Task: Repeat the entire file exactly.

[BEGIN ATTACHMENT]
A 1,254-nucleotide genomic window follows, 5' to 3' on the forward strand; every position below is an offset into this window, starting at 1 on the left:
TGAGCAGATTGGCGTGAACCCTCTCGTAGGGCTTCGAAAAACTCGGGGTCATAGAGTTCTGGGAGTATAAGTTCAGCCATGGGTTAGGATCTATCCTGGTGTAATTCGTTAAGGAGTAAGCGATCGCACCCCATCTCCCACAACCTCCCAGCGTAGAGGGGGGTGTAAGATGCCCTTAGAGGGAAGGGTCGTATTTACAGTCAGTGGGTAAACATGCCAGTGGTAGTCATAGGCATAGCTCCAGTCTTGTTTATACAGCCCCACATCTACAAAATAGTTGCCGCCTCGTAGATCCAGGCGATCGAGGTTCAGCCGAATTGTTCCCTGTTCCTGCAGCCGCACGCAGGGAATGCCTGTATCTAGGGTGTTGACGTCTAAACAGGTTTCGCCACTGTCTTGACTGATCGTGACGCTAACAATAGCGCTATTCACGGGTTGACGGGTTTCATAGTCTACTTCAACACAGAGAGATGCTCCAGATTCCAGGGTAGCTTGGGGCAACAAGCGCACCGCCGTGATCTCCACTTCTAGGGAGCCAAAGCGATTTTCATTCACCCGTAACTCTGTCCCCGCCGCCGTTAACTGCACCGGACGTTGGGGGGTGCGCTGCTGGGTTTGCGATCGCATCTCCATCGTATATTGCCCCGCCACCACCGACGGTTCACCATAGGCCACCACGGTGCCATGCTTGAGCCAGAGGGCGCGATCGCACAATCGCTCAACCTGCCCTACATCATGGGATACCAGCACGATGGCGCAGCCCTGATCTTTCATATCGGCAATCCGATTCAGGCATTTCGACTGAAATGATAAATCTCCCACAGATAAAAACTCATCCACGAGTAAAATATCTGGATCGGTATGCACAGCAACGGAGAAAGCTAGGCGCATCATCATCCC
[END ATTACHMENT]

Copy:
A 1,254-nucleotide genomic window follows, 5' to 3' on the forward strand; every position below is an offset into this window, starting at 1 on the left:
TGAGCAGATTGGCGTGAACCCTCTCGTAGGGCTTCGAAAAACTCGGGGTCATAGAGTTCTGGGAGTATAAGTTCAGCCATGGGTTAGGATCTATCCTGGTGTAATTCGTTAAGGAGTAAGCGATCGCACCCCATCTCCCACAACCTCCCAGCGTAGAGGGGGGTGTAAGATGCCCTTAGAGGGAAGGGTCGTATTTACAGTCAGTGGGTAAACATGCCAGTGGTAGTCATAGGCATAGCTCCAGTCTTGTTTATACAGCCCCACATCTACAAAATAGTTGCCGCCTCGTAGATCCAGGCGATCGAGGTTCAGCCGAATTGTTCCCTGTTCCTGCAGCCGCACGCAGGGAATGCCTGTATCTAGGGTGTTGACGTCTAAACAGGTTTCGCCACTGTCTTGACTGATCGTGACGCTAACAATAGCGCTATTCACGGGTTGACGGGTTTCATAGTCTACTTCAACACAGAGAGATGCTCCAGATTCCAGGGTAGCTTGGGGCAACAAGCGCACCGCCGTGATCTCCACTTCTAGGGAGCCAAAGCGATTTTCATTCACCCGTAACTCTGTCCCCGCCGCCGTTAACTGCACCGGACGTTGGGGGGTGCGCTGCTGGGTTTGCGATCGCATCTCCATCGTATATTGCCCCGCCACCACCGACGGTTCACCATAGGCCACCACGGTGCCATGCTTGAGCCAGAGGGCGCGATCGCACAATCGCTCAACCTGCCCTACATCATGGGATACCAGCACGATGGCGCAGCCCTGATCTTTCATATCGGCAATCCGATTCAGGCATTTCGACTGAAATGATAAATCTCCCACAGATAAAAACTCATCCACGAGTAAAATATCTGGATCGGTATGCACAGCAACGGAGAAAGCTAGGCGCATCATCATCCC